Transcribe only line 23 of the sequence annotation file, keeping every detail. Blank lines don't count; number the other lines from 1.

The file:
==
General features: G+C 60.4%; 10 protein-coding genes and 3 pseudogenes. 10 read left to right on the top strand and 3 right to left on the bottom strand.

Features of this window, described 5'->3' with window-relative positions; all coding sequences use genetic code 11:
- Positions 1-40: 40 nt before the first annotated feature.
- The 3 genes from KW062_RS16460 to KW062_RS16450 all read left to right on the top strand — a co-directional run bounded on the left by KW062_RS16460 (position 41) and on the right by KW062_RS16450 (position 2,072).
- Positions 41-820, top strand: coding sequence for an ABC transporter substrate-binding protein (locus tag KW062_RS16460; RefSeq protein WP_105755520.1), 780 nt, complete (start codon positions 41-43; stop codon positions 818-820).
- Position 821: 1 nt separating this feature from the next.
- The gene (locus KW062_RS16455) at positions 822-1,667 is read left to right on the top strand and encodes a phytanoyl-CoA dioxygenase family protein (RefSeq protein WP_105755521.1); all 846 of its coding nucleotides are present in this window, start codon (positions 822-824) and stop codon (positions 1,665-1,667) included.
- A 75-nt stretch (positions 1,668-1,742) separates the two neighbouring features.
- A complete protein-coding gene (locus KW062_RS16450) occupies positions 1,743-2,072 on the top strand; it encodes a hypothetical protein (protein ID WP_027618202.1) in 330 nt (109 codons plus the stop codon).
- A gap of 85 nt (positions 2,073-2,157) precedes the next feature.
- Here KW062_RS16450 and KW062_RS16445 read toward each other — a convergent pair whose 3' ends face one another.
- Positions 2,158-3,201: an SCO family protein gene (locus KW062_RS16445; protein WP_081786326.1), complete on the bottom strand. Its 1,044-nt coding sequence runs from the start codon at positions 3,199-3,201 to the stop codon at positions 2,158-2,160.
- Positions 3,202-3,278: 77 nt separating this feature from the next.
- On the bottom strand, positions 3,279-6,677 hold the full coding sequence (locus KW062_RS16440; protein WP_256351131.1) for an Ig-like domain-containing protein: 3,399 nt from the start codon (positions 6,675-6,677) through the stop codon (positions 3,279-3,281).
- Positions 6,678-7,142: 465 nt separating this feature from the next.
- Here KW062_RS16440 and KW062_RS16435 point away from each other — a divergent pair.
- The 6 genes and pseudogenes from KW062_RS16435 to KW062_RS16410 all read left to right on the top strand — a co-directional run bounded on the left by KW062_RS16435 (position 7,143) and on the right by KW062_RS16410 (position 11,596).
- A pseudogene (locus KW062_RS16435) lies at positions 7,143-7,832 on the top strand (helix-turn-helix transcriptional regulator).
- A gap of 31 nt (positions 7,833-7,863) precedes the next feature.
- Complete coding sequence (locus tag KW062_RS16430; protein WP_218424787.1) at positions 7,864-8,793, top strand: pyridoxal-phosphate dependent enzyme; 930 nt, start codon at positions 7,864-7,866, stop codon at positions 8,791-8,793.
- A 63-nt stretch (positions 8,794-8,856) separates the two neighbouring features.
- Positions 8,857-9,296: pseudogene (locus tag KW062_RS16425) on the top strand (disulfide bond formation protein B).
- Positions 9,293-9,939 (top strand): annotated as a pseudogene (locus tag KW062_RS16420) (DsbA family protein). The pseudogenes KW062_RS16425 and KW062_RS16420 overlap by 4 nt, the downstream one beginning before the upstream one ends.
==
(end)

- Positions 9,293-9,939 (top strand): annotated as a pseudogene (locus tag KW062_RS16420) (DsbA family protein). The pseudogenes KW062_RS16425 and KW062_RS16420 overlap by 4 nt, the downstream one beginning before the upstream one ends.